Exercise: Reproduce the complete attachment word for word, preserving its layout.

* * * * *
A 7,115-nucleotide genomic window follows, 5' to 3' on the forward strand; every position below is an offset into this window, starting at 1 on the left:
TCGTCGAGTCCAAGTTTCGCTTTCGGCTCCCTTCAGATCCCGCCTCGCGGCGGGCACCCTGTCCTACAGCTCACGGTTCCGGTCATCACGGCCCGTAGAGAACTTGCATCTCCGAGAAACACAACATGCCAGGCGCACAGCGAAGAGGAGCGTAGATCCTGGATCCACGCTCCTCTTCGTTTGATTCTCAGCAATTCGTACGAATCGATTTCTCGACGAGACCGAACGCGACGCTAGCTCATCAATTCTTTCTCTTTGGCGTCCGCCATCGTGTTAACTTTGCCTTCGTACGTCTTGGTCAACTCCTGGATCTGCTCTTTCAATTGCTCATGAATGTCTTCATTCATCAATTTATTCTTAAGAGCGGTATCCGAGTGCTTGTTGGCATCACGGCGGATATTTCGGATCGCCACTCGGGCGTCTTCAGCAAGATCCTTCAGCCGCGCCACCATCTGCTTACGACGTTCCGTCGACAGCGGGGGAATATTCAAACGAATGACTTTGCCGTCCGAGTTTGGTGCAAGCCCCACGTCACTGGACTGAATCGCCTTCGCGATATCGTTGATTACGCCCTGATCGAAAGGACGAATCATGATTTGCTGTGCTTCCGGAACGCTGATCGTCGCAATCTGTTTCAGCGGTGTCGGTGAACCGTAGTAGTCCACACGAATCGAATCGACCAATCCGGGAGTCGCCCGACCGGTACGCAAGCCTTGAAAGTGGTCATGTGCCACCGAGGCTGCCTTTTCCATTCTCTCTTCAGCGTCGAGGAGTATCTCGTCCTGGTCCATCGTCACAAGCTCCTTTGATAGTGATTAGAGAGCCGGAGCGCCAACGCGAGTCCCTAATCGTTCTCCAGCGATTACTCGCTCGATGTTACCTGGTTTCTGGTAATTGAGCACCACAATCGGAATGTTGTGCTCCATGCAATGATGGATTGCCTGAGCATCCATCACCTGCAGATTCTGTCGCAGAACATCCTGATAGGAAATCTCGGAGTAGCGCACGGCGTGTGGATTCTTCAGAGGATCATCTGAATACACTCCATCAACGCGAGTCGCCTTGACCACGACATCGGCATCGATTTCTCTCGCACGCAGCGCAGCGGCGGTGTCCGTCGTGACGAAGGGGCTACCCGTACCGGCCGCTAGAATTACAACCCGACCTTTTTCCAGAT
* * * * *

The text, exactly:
A 7,115-nucleotide genomic window follows, 5' to 3' on the forward strand; every position below is an offset into this window, starting at 1 on the left:
TCGTCGAGTCCAAGTTTCGCTTTCGGCTCCCTTCAGATCCCGCCTCGCGGCGGGCACCCTGTCCTACAGCTCACGGTTCCGGTCATCACGGCCCGTAGAGAACTTGCATCTCCGAGAAACACAACATGCCAGGCGCACAGCGAAGAGGAGCGTAGATCCTGGATCCACGCTCCTCTTCGTTTGATTCTCAGCAATTCGTACGAATCGATTTCTCGACGAGACCGAACGCGACGCTAGCTCATCAATTCTTTCTCTTTGGCGTCCGCCATCGTGTTAACTTTGCCTTCGTACGTCTTGGTCAACTCCTGGATCTGCTCTTTCAATTGCTCATGAATGTCTTCATTCATCAATTTATTCTTAAGAGCGGTATCCGAGTGCTTGTTGGCATCACGGCGGATATTTCGGATCGCCACTCGGGCGTCTTCAGCAAGATCCTTCAGCCGCGCCACCATCTGCTTACGACGTTCCGTCGACAGCGGGGGAATATTCAAACGAATGACTTTGCCGTCCGAGTTTGGTGCAAGCCCCACGTCACTGGACTGAATCGCCTTCGCGATATCGTTGATTACGCCCTGATCGAAAGGACGAATCATGATTTGCTGTGCTTCCGGAACGCTGATCGTCGCAATCTGTTTCAGCGGTGTCGGTGAACCGTAGTAGTCCACACGAATCGAATCGACCAATCCGGGAGTCGCCCGACCGGTACGCAAGCCTTGAAAGTGGTCATGTGCCACCGAGGCTGCCTTTTCCATTCTCTCTTCAGCGTCGAGGAGTATCTCGTCCTGGTCCATCGTCACAAGCTCCTTTGATAGTGATTAGAGAGCCGGAGCGCCAACGCGAGTCCCTAATCGTTCTCCAGCGATTACTCGCTCGATGTTACCTGGTTTCTGGTAATTGAGCACCACAATCGGAATGTTGTGCTCCATGCAATGATGGATTGCCTGAGCATCCATCACCTGCAGATTCTGTCGCAGAACATCCTGATAGGAAATCTCGGAGTAGCGCACGGCGTGTGGATTCTTCAGAGGATCATCTGAATACACTCCATCAACGCGAGTCGCCTTGACCACGACATCGGCATCGATTTCTCTCGCACGCAGCGCAGCGGCGGTGTCCGTCGTGACGAAGGGGCTACCCGTACCGGCCGCTAGAATTACAACCCGACCTTTTTCCAGAT